ABSTRACT: The purpose of this qualitative case study was to explore how undergraduate tutors navigate cultural differences with second grade students in an afterschool literacy tutoring setting. This study explored the following research questions 1) What cultural assumptions do tutors make throughout the tutoring process about the students they tutor? 2) How do tutors’ cultural assumptions influence the tutoring process? 3) How do tutors and students navigate instances of cultural misunderstandings as they arise? 4.) How do the tutors perceive a change in their cultural assumptions by the end of their participation in the tutoring program? Findings revealed four themes that influenced how novice tutors navigated cultural differences in tutoring elementary students in an afterschool literacy tutoring program. These findings included: 1) Caring and respectful relationships were purposefully established; 2) Race and socioeconomic differences led to misunderstandings between the tutors and students; 3) Incorporating the student’s home culture and technology bridged cultural mismatches; and 4) Discussions of racist events disrupted the normal flow of tutoring. Findings indicate that while purposefully developing caring and respectful relationships is time consuming, it is an important asset in the tutoring relationship. Second, it is argued that the tutors need to develop skills related to cultural competency. Finally, in addition to becoming culturally competent, tutors need to develop a racial and intersectional awareness.

Matthew Binion Dissertation Final Defense

The College of Education announces the final Dissertation of

Matthew Binion

for the degree of Doctor of Education

August 7, 2017 at 3:30 pm in 301 Browning Hall

Major Advisor: Jeffery Wilson, PhD

Students Affairs Administrators’ Understanding of Motivations to Attain a Doctorate in Higher Education Administration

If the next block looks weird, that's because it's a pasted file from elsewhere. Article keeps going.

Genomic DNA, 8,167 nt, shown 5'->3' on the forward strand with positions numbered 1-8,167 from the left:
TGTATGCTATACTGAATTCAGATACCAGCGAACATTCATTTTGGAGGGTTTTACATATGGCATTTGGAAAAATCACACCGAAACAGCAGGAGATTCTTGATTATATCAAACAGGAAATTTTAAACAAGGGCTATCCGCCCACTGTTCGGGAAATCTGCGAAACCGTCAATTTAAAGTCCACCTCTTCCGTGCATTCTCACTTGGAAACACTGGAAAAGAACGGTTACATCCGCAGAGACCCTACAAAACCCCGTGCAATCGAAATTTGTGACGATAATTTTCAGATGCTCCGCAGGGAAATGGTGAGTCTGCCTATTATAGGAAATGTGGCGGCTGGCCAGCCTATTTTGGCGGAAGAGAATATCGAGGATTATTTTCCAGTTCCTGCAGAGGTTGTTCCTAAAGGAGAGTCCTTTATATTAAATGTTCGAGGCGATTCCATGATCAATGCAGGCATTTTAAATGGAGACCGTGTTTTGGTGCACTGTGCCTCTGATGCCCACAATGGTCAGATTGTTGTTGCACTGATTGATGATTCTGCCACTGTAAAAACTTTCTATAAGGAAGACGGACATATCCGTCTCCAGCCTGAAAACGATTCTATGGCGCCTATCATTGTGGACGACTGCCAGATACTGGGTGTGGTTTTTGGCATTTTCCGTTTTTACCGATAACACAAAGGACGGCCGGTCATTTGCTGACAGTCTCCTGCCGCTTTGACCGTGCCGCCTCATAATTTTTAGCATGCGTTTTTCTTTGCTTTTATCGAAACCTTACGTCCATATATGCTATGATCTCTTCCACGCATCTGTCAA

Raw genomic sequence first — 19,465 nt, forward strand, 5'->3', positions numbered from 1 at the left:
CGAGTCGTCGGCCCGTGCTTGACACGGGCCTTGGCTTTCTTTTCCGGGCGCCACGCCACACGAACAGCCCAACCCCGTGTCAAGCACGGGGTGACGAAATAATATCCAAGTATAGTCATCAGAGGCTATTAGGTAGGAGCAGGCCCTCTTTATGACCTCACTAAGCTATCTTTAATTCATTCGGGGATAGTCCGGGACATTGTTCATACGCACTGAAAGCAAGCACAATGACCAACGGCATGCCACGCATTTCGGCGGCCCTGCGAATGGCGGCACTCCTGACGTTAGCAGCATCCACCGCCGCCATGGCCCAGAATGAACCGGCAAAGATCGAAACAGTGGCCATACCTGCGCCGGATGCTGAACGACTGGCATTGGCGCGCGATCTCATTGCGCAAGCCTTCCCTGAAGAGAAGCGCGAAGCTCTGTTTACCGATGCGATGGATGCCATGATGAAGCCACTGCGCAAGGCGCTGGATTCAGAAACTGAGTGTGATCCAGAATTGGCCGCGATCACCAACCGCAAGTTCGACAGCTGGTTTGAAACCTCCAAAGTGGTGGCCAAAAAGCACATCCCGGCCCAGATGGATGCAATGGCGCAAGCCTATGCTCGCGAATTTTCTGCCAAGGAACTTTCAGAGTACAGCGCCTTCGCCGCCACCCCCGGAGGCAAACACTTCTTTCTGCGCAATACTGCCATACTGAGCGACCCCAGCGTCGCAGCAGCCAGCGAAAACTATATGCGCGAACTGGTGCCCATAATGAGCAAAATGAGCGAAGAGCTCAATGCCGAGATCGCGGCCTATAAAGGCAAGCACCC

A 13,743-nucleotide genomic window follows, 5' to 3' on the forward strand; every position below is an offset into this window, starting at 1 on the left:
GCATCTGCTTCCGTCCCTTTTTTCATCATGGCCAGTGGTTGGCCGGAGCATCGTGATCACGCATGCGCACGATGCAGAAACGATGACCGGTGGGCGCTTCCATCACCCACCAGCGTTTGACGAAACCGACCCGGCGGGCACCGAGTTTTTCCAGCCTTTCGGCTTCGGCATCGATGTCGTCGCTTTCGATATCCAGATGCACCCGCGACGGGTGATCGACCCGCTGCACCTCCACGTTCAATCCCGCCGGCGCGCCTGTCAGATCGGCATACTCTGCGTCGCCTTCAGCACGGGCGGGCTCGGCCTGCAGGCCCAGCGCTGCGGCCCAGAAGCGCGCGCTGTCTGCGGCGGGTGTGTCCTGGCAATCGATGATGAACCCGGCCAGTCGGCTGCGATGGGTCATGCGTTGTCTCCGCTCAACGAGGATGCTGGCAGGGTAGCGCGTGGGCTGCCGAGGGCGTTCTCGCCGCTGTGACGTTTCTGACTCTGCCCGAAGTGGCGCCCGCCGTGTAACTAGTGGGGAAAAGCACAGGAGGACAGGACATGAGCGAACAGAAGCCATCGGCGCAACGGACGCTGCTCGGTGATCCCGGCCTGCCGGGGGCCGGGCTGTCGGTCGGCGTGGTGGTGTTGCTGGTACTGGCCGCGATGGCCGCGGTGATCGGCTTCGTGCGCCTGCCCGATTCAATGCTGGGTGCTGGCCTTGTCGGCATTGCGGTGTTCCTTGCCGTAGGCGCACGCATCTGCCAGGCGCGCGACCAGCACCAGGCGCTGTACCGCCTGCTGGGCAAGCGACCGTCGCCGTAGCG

ABSTRACT: Students are motivated to pursue education for various reasons and understanding those motivations can help administrators and faculty better serve graduate students who choose to participate in doctoral studies. This study analyzed qualitative data in an effort to better understand how student affairs administrators perceived their motivations while discerning doctoral study in the field of Higher Education Administration (HEA). This study used Self Determination Theory (SDT) as a framework for understanding how motivational factors influence students to participate in doctoral education. The results showed that there existed three major themes that described the participants experience with considering pursuing a doctorate in HEA; Motivational Orientations, Discernment Processes and Environmental Factors. Implications and recommendations for action and future study are presented. As a result, the findings suggest that changes in how doctoral education is promoted and encouraged, the importance of the doctorate as a credential as well as creating communities of support can help to increase doctorate representation in the area of Higher Education Administration.